We can do better, and better

Better-Atul_GI recently read an excellent book by the surgeon, Atul Gawande, entitled Better: A Surgeon’s Notes on Performance (Picador 2007). It tells of the many lessons he learned about what makes some people and organizations just better—by breaking out of the mold of convention, pushing forward against sometimes mind-boggling odds and constantly questioning why we do the things we do.

At the end of the book, Dr. Gawande has a list of things he has encouraged young doctors to do to become “positive deviants.” By this he means the things that we can do to make a difference in the world by simply making small changes in our own behavior. These include finding meaningful things to count and track, potentially understanding patterns that have been traditionally unclear and not complaining, but rather, changing the course of a conversation by focusing on the positive and productive.

While I really enjoyed the book, in fact, I found it hard to put down; it was the final pages that I found most applicable to my life and work. I developed my own list of 5 things that I believe we need to do, as advisors, coaches and consultants, to become “positive deviants.” I think that these are important because I really believe this is what pushes us to be BETTER.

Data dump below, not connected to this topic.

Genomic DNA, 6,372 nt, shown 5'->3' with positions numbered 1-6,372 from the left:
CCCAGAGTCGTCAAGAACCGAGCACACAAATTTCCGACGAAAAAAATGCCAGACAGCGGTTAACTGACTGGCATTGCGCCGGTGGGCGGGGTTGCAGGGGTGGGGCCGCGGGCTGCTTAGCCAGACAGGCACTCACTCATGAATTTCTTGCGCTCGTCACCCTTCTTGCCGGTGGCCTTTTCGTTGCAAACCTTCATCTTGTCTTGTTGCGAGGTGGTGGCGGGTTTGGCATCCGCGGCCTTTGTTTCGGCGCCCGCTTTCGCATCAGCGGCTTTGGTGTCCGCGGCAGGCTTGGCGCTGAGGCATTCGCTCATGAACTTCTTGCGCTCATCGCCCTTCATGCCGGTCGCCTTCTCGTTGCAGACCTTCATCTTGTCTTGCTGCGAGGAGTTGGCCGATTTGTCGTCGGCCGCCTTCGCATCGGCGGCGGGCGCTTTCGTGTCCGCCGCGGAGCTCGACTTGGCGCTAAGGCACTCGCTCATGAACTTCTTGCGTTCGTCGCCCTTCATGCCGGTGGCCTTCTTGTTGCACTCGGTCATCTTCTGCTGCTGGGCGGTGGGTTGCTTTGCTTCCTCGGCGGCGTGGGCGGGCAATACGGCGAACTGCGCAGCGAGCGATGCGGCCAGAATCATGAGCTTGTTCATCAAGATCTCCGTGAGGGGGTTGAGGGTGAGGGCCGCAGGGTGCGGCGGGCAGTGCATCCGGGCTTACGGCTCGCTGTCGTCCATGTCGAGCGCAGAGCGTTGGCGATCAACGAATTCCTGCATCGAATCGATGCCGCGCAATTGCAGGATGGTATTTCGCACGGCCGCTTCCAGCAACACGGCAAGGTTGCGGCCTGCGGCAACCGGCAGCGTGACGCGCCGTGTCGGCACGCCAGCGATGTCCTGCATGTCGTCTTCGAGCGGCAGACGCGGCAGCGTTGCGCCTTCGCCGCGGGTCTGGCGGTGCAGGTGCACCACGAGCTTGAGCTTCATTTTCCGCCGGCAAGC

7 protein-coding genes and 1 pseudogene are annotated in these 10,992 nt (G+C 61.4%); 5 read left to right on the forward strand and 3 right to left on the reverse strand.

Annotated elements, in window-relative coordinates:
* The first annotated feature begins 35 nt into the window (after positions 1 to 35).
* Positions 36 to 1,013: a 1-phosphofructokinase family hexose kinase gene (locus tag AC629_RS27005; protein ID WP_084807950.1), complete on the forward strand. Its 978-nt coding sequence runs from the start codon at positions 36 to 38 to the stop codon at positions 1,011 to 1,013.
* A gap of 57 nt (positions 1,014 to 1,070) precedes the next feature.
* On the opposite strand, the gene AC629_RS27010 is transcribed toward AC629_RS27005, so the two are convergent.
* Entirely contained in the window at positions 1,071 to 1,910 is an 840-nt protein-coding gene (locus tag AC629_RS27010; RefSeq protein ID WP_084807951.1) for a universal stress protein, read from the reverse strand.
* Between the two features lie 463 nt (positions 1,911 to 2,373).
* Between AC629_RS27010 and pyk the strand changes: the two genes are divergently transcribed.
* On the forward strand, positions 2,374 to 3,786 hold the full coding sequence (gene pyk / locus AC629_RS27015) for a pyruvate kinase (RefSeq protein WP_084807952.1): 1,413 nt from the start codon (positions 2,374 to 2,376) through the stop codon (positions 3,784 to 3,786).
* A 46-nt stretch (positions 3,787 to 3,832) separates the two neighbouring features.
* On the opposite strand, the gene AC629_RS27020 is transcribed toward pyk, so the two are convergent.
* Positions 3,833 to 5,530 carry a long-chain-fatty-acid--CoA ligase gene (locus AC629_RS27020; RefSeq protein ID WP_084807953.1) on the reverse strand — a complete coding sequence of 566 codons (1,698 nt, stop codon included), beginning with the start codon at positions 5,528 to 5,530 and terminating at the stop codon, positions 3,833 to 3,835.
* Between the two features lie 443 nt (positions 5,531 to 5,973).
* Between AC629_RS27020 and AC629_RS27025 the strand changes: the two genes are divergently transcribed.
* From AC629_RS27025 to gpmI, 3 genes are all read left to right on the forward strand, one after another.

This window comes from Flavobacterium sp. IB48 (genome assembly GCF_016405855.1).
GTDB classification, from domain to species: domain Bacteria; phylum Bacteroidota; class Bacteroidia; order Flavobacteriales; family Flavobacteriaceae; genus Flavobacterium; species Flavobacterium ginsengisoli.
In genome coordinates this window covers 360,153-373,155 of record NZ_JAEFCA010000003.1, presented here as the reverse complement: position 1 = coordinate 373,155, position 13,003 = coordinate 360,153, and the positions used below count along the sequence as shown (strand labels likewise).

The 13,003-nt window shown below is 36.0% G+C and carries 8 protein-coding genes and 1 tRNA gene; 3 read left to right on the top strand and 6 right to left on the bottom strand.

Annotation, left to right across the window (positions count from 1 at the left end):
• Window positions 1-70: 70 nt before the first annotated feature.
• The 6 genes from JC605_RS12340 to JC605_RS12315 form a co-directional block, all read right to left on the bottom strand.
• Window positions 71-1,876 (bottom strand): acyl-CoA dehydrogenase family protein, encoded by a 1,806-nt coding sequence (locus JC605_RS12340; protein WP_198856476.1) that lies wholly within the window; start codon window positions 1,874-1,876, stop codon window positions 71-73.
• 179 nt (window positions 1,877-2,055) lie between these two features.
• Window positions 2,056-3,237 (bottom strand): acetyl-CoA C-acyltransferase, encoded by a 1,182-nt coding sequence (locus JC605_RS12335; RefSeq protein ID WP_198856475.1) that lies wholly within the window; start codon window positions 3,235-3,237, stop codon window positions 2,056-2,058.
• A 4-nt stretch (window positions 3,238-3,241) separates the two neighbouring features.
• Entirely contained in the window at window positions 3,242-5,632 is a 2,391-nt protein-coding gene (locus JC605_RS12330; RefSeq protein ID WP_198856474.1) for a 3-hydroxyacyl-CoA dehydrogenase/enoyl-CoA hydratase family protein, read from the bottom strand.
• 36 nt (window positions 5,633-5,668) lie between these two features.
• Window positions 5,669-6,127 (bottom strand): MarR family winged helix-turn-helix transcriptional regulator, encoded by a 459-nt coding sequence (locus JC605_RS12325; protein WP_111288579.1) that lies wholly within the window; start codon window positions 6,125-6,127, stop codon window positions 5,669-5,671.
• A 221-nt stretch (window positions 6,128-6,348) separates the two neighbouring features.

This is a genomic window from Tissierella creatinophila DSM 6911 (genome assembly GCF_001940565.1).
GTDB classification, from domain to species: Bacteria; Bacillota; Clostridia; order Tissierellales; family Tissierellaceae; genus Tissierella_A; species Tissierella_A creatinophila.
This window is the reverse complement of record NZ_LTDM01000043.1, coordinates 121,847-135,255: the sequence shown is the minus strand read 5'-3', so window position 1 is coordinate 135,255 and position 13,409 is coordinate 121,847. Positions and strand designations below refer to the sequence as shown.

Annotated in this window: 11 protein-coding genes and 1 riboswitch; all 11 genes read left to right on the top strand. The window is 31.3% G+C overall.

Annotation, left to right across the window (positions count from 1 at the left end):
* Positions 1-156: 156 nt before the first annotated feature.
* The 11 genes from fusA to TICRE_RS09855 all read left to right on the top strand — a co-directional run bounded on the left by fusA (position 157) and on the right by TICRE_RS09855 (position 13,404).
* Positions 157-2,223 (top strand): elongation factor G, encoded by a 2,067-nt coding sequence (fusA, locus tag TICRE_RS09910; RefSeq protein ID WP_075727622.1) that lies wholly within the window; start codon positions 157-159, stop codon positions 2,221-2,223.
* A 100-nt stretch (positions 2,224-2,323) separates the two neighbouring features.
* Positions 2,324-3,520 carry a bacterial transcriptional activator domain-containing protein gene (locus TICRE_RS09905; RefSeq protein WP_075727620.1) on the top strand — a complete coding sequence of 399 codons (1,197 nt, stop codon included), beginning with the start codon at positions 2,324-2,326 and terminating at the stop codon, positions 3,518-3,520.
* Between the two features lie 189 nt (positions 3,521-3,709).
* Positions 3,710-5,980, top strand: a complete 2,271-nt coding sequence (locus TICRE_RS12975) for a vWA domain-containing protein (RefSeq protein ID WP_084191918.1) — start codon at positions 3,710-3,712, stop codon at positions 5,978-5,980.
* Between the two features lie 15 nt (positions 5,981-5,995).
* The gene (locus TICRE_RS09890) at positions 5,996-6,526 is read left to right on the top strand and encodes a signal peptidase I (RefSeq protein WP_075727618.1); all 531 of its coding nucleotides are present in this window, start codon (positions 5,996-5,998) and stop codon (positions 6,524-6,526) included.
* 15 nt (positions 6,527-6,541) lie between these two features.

1. Tell stories. Change the names, shift the location, but start telling the real stories of family business. It is rarely pretty work. It is often messy, sad, confusing, frustrating and endless! We need to dispel the myths surrounding succession and transition – there are rarely perfect solutions. However, as we tell our stories, we break down the fears and barriers to entering into this important phase of life planning, normalizing what is occurring and making it ok to try…and try again.
  2. Dig. Don’t take what you see or hear from a client, or anyone else at face value. Instead, gently dig deeper and listen harder. We all paint ourselves as we wish others to see us. That means that the stories we tell are developed to support the vision we have of our best selves. By respectfully asking more questions and gaining permission to talk to others, we begin to develop a clearer picture of reality. To work with others to solve problems, we need to have this broader, three dimensional perspective, rather than the flat two-dimensional narrative that is usually presented.
  3. Take a risk, speak your mind. Sometimes your clients won’t like you or what you have to say. Sometimes you won’t like them. However, this is the reality of the work that we do and every day that we connect with families and ask tough questions or share new information, we are creating opportunities for change. This doesn’t mean that we have to be disrespectful or even unkind – but it does mean that we need to be honest. I work hard to find ways to talk to others, so that they don’t need to defend themselves, yet I can still hold up the mirror and let them see a different picture of reality.